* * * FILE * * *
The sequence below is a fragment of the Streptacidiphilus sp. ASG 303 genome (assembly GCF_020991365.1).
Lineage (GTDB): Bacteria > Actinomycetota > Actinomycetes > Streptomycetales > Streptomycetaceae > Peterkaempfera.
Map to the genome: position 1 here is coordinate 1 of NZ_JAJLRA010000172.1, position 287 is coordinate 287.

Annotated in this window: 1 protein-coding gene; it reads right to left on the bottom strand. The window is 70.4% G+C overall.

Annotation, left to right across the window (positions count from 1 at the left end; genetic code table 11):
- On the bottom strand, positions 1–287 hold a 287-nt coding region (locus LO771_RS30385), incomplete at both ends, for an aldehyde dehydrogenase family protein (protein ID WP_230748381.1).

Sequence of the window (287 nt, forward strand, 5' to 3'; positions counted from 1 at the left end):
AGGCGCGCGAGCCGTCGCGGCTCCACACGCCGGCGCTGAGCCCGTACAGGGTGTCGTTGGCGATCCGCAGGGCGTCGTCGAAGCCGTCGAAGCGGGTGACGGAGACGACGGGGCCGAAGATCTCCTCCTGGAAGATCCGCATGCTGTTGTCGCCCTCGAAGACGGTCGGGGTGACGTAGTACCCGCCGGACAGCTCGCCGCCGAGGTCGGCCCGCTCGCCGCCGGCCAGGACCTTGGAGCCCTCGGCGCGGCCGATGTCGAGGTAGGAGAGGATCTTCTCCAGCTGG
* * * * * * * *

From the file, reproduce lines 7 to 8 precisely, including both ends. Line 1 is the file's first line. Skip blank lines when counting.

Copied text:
Sequence of the window (287 nt, forward strand, 5' to 3'; positions counted from 1 at the left end):
AGGCGCGCGAGCCGTCGCGGCTCCACACGCCGGCGCTGAGCCCGTACAGGGTGTCGTTGGCGATCCGCAGGGCGTCGTCGAAGCCGTCGAAGCGGGTGACGGAGACGACGGGGCCGAAGATCTCCTCCTGGAAGATCCGCATGCTGTTGTCGCCCTCGAAGACGGTCGGGGTGACGTAGTACCCGCCGGACAGCTCGCCGCCGAGGTCGGCCCGCTCGCCGCCGGCCAGGACCTTGGAGCCCTCGGCGCGGCCGATGTCGAGGTAGGAGAGGATCTTCTCCAGCTGG